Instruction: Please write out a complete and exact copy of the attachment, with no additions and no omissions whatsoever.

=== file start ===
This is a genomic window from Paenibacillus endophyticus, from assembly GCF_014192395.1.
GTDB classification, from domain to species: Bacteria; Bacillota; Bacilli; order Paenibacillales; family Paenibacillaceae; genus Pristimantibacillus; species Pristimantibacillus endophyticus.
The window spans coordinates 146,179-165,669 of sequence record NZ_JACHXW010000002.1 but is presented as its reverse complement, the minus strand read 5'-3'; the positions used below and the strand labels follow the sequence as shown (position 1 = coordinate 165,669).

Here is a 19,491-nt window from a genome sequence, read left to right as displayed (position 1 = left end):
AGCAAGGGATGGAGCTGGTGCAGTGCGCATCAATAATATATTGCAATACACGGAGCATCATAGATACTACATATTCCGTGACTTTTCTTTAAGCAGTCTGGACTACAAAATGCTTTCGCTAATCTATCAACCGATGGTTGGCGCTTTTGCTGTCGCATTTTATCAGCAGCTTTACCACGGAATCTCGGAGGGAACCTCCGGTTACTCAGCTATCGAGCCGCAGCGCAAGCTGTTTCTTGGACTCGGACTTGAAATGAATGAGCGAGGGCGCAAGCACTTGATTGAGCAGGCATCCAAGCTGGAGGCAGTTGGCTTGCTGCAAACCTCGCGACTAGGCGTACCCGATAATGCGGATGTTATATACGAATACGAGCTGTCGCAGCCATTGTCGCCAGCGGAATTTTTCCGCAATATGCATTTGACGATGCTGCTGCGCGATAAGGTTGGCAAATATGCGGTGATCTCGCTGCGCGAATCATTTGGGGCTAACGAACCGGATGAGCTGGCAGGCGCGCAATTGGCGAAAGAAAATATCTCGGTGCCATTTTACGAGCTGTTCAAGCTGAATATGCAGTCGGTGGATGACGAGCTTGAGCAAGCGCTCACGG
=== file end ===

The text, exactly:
This is a genomic window from Paenibacillus endophyticus, from assembly GCF_014192395.1.
GTDB classification, from domain to species: Bacteria; Bacillota; Bacilli; order Paenibacillales; family Paenibacillaceae; genus Pristimantibacillus; species Pristimantibacillus endophyticus.
The window spans coordinates 146,179-165,669 of sequence record NZ_JACHXW010000002.1 but is presented as its reverse complement, the minus strand read 5'-3'; the positions used below and the strand labels follow the sequence as shown (position 1 = coordinate 165,669).

Here is a 19,491-nt window from a genome sequence, read left to right as displayed (position 1 = left end):
AGCAAGGGATGGAGCTGGTGCAGTGCGCATCAATAATATATTGCAATACACGGAGCATCATAGATACTACATATTCCGTGACTTTTCTTTAAGCAGTCTGGACTACAAAATGCTTTCGCTAATCTATCAACCGATGGTTGGCGCTTTTGCTGTCGCATTTTATCAGCAGCTTTACCACGGAATCTCGGAGGGAACCTCCGGTTACTCAGCTATCGAGCCGCAGCGCAAGCTGTTTCTTGGACTCGGACTTGAAATGAATGAGCGAGGGCGCAAGCACTTGATTGAGCAGGCATCCAAGCTGGAGGCAGTTGGCTTGCTGCAAACCTCGCGACTAGGCGTACCCGATAATGCGGATGTTATATACGAATACGAGCTGTCGCAGCCATTGTCGCCAGCGGAATTTTTCCGCAATATGCATTTGACGATGCTGCTGCGCGATAAGGTTGGCAAATATGCGGTGATCTCGCTGCGCGAATCATTTGGGGCTAACGAACCGGATGAGCTGGCAGGCGCGCAATTGGCGAAAGAAAATATCTCGGTGCCATTTTACGAGCTGTTCAAGCTGAATATGCAGTCGGTGGATGACGAGCTTGAGCAAGCGCTCACGG